Prayer is the central avenue God uses to transform us…The closer we come to the heartbeat of God the more we see our need and the more we desire to be conformed to Christ. ~ Foster
In his book, Foster sticks with intercessory prayer (praying for others) while acknowledging that there are many other forms of prayer.
We must learn to pray. It does not come naturally. You are free to question, experiment, even fail. I must admit to you that intercessory prayer is a very difficult thing for me. I have seen many prayers go unanswered, at least in the way that I and those who prayed with me hoped, so I will admit that I do not understand this kind of prayer. I can only, in this space, summarize what Foster says and let you question and experiment and come to your own conclusions.
Once we understand that praying involves a learning process, we are able to continue to try without giving up. If our requests are not granted, we seek to discover what went wrong, whether we prayed wrongly, or something within us needs changing, or persistence is needed. Then we try again.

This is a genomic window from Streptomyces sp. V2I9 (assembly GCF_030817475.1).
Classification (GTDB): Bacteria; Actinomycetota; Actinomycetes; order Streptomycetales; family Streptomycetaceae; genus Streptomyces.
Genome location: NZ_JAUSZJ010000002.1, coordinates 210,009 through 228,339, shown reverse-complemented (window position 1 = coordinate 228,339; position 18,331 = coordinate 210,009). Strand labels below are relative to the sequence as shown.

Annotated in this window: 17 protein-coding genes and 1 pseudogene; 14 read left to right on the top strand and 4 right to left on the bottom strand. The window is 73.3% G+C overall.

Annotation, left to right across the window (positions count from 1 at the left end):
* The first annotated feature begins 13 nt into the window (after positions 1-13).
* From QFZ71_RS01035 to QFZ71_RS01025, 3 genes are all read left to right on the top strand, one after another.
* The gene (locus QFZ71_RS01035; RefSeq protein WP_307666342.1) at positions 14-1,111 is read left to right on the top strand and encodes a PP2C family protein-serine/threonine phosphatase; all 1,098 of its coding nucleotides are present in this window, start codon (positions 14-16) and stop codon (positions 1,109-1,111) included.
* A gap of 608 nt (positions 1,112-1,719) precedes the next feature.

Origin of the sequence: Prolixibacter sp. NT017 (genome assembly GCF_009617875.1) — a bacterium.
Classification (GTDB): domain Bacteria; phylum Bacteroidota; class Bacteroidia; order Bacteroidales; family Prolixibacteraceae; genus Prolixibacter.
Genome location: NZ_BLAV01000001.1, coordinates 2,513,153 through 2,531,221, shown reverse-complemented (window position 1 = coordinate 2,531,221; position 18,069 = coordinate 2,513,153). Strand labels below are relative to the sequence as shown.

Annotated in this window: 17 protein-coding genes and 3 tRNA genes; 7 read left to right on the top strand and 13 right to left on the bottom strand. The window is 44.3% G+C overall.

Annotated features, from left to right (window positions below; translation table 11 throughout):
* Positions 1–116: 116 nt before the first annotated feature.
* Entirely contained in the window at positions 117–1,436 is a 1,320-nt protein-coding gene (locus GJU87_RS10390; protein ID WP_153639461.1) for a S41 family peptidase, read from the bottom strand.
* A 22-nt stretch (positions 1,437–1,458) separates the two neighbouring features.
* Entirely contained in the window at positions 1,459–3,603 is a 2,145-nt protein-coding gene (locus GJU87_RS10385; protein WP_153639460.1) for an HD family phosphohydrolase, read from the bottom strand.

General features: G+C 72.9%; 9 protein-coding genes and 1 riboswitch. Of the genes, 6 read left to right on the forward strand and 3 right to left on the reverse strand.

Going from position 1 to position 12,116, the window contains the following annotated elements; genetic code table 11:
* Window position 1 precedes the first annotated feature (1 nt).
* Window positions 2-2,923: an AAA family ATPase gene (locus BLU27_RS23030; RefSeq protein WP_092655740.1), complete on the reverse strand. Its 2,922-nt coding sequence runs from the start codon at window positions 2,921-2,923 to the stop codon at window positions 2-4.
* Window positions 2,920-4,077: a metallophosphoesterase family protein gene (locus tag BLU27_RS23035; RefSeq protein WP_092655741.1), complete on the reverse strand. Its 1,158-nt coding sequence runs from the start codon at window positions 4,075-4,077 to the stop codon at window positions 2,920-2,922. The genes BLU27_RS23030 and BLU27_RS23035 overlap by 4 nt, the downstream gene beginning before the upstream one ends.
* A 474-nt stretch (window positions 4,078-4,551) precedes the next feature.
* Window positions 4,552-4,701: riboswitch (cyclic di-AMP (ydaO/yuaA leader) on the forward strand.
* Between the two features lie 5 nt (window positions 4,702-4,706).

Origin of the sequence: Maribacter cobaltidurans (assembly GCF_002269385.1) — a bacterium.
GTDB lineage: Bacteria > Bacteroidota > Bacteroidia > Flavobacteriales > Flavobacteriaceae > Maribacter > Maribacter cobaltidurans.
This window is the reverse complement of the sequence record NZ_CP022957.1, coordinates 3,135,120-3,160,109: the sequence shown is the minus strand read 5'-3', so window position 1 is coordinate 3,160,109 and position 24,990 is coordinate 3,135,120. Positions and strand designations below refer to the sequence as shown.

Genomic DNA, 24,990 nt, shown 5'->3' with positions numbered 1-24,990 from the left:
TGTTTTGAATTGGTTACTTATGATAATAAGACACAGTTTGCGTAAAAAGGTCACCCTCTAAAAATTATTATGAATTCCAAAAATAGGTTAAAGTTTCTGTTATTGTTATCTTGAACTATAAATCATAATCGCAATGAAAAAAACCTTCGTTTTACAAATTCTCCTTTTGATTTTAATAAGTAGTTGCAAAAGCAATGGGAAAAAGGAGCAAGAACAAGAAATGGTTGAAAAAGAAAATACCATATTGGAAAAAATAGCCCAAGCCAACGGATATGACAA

One of the most important pieces of learning to pray is listening. If we are not listening to God, are not attune to His Spirit, our prayers are vain repetitions. Foster says that as we listen, as we meditate, it is when we have an inner sense of compassion rise up, a compulsion to intercede, that we have a yes from God to pray for the person.
Pray simply. Pray while imagining a healed situation. Pray while imagining Jesus standing over the person and healing them. Every night I have begun to go in to each of my children while they are sleeping, place my hand on them, and ask Jesus to flow through my hand and heal any emotional trauma and hurt feeling they might have received that day. It is, I suppose, my current experiment.

Fasting

Our culture today is completely opposed to any form of self-denial. Fasting, therefore, unless done as a form of weight loss, seems obsolete. Jesus, however, seems to assume that those of us who follow Him will fast regularly (although it is not explicitly commanded). There are both full fasts (abstaining from all food and drink except for water) and partial fasts (a restriction of diet but not total abstention) mentioned in the Bible. Mostly fasting is private, except for a few times of public fasts for specific purposes.